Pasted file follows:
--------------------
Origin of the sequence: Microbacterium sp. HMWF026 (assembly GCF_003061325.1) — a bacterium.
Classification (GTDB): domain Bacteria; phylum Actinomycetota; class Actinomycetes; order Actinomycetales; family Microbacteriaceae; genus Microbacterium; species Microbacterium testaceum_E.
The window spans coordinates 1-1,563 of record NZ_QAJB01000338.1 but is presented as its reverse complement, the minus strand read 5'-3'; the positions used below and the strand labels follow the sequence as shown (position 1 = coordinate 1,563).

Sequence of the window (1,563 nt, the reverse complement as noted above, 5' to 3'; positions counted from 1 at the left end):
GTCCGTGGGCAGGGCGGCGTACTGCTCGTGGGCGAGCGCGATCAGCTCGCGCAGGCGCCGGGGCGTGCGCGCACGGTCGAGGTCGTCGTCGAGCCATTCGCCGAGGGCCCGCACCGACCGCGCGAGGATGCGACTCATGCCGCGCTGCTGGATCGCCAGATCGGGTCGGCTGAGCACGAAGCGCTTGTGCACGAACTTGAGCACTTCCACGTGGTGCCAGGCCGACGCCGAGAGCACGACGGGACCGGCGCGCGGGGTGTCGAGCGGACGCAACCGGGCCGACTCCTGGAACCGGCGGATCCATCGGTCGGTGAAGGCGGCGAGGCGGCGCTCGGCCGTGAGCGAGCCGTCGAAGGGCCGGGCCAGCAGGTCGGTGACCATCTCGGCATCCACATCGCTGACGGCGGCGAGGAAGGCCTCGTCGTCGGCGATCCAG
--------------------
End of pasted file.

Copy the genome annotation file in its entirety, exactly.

Origin of the sequence: Microbacterium sp. HMWF026 (assembly GCF_003061325.1) — a bacterium.
Classification (GTDB): domain Bacteria; phylum Actinomycetota; class Actinomycetes; order Actinomycetales; family Microbacteriaceae; genus Microbacterium; species Microbacterium testaceum_E.
The window spans coordinates 1-1,563 of record NZ_QAJB01000338.1 but is presented as its reverse complement, the minus strand read 5'-3'; the positions used below and the strand labels follow the sequence as shown (position 1 = coordinate 1,563).

Sequence of the window (1,563 nt, the reverse complement as noted above, 5' to 3'; positions counted from 1 at the left end):
GTCCGTGGGCAGGGCGGCGTACTGCTCGTGGGCGAGCGCGATCAGCTCGCGCAGGCGCCGGGGCGTGCGCGCACGGTCGAGGTCGTCGTCGAGCCATTCGCCGAGGGCCCGCACCGACCGCGCGAGGATGCGACTCATGCCGCGCTGCTGGATCGCCAGATCGGGTCGGCTGAGCACGAAGCGCTTGTGCACGAACTTGAGCACTTCCACGTGGTGCCAGGCCGACGCCGAGAGCACGACGGGACCGGCGCGCGGGGTGTCGAGCGGACGCAACCGGGCCGACTCCTGGAACCGGCGGATCCATCGGTCGGTGAAGGCGGCGAGGCGGCGCTCGGCCGTGAGCGAGCCGTCGAAGGGCCGGGCCAGCAGGTCGGTGACCATCTCGGCATCCACATCGCTGACGGCGGCGAGGAAGGCCTCGTCGTCGGCGATCCAG